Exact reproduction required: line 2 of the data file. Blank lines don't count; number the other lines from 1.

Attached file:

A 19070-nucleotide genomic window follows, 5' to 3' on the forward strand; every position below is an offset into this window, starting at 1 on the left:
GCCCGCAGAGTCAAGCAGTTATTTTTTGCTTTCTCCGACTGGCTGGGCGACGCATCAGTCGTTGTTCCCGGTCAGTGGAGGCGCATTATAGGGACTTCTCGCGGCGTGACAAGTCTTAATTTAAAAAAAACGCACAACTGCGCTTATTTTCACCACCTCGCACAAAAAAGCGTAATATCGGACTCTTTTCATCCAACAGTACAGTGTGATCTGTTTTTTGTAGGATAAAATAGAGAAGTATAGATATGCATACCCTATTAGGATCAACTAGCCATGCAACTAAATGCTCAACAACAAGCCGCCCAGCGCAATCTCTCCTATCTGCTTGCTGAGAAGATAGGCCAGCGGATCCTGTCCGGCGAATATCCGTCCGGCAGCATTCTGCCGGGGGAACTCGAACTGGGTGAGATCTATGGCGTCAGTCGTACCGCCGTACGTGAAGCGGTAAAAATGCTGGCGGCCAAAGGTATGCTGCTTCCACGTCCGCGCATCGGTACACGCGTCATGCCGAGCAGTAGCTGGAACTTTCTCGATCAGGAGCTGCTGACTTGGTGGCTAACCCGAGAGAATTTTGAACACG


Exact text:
GCCCGCAGAGTCAAGCAGTTATTTTTTGCTTTCTCCGACTGGCTGGGCGACGCATCAGTCGTTGTTCCCGGTCAGTGGAGGCGCATTATAGGGACTTCTCGCGGCGTGACAAGTCTTAATTTAAAAAAAACGCACAACTGCGCTTATTTTCACCACCTCGCACAAAAAAGCGTAATATCGGACTCTTTTCATCCAACAGTACAGTGTGATCTGTTTTTTGTAGGATAAAATAGAGAAGTATAGATATGCATACCCTATTAGGATCAACTAGCCATGCAACTAAATGCTCAACAACAAGCCGCCCAGCGCAATCTCTCCTATCTGCTTGCTGAGAAGATAGGCCAGCGGATCCTGTCCGGCGAATATCCGTCCGGCAGCATTCTGCCGGGGGAACTCGAACTGGGTGAGATCTATGGCGTCAGTCGTACCGCCGTACGTGAAGCGGTAAAAATGCTGGCGGCCAAAGGTATGCTGCTTCCACGTCCGCGCATCGGTACACGCGTCATGCCGAGCAGTAGCTGGAACTTTCTCGATCAGGAGCTGCTGACTTGGTGGCTAACCCGAGAGAATTTTGAACACG